avro-dev mailing list archives

Site index · List index
Message view « Date » · « Thread »
Top « Date » · « Thread »
From Bo Shi <bs1...@gmail.com>
Subject Re: Thoughts on an RPC protocol
Date Fri, 09 Apr 2010 18:56:02 GMT
On Fri, Apr 9, 2010 at 2:35 AM, Bruce Mitchener
<bruce.mitchener@gmail.com> wrote:
> Doug,
>
> I'm happy to hear that you like this approach!
>
> Allocation of channels seems to be something specific to an application.  In
> my app, I'd have a channel for the streaming data that is constantly
> arriving and a channel for making requests on and getting back answers
> immediately.  Others could have a channel per object or whatever.

One ubiquitous protocol that shares many of the same requirements and
properties (in particular multiplexed channels over a transport) is
SSH.  Their channel mechanism may provide additional inspiration:
[http://tools.ietf.org/html/rfc4254#section-5].  One interesting bit
is that SSH doesn't have an explicit channel for control commands,
instead they create additional message types for control messages that
aren't associated with any channel.  It's only a minor distinction
though.

>
> Are your proxy servers custom software or are they just passing traffic
> along directly? If they're Avro-aware, then they can manage the handshaking
> process when routing to a new peer.  Is this something that is actively
> happening today or just something that is possible?
>
> I definitely agree about not wanting a handshake per request. For my
> application that would add a lot of overhead in terms of the data
> transmitted.  (I'm sending a lot of small requests, hopefully many thousands
> per second...)  I would be much much happier being able to have a handshake
> per connection (or per channel open).
>

If, as you suggest above, we enforce a 1-1 mapping of channel and avro
protocol, wouldn't that eliminate the need for a handshake on
subsequent requests on the same channel?  The handshake process could
be part of the open-channel negotiation.  I'm still wrapping my head
around the routing use-case; not sure if this meets the requirements
there though.

>  - Bruce
>
> On Thu, Apr 8, 2010 at 4:43 PM, Doug Cutting <cutting@apache.org> wrote:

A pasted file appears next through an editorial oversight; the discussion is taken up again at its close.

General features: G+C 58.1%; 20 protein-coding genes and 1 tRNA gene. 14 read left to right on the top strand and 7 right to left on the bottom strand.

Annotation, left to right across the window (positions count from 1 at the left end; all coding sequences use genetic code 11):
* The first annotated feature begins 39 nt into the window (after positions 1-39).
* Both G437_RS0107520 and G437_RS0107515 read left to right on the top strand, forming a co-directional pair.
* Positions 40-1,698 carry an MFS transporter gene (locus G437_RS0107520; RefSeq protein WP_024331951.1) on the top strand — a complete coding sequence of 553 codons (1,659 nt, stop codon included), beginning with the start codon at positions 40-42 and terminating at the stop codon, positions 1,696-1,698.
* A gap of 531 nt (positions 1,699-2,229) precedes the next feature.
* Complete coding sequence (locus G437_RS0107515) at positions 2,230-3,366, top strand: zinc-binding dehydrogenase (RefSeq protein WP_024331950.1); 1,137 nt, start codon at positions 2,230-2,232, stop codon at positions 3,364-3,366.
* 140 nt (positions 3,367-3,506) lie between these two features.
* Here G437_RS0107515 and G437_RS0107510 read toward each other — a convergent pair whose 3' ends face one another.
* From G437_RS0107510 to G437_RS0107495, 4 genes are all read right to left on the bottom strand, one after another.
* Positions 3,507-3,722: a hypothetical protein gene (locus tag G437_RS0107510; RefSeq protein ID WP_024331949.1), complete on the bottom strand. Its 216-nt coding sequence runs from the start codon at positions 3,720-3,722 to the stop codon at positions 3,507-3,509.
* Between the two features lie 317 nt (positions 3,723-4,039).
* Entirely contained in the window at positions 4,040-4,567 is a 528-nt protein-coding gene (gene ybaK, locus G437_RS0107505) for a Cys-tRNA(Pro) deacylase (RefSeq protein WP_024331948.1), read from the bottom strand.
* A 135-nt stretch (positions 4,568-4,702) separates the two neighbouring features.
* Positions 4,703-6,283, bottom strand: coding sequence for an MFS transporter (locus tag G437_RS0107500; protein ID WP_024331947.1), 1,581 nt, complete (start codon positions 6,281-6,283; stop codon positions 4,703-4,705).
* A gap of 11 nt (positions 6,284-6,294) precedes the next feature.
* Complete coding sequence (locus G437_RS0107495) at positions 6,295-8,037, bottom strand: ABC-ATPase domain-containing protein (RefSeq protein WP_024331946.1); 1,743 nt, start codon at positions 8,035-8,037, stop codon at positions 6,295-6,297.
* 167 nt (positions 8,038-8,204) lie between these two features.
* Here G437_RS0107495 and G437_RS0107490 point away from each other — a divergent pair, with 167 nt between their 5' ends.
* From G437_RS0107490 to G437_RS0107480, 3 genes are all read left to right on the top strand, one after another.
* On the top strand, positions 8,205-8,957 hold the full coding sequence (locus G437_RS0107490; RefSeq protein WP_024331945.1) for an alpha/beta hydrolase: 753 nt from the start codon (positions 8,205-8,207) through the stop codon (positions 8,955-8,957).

>
>> Bruce,
>>
>> Overall this looks like a good approach to me.
>>
>> How do you anticipate allocating channels?  I'm guessing this would be one
>> per client object, that a pool of open connections to servers would be
>> maintained, and creating a new client object would allocate a new channel.
>>
>> Currently we perform a handshake per request.  This is fairly cheap and
>> permits things like routing through proxy servers.  Different requests over
>> the same connection can talk to different backend servers running different
>> versions of the protocol.  Also consider the case where, between calls on an
>> object, the connection times out, and a new session is established and a new
>> handshake must take place.
>>
>> That said, having a session where the handshake can be assumed vastly
>> simplifies one-way messages.  Without a response or error on which to prefix
>> a handshake response, a one-way client has no means to know that the server
>> was able to even parse its request.  Yet we'd still like a handshake for
>> one-way messages, so that clients and servers need not be versioned in
>> lockstep.  So the handshake-per-request model doesn't serve one-way messages
>> well.
>>
>> How can we address both of these needs: to permit flexible payload routing
>> and efficient one-way messaging?
>>
>> Doug
>>
>>
>> Bruce Mitchener wrote:
>>
>>>  * Think about adding something for true one-way messages, but an empty
>>> reply frame is probably sufficient, since that still allows reporting
>>> errors
>>> if needed (or desired).
>>>
>>
>

Mime
View raw message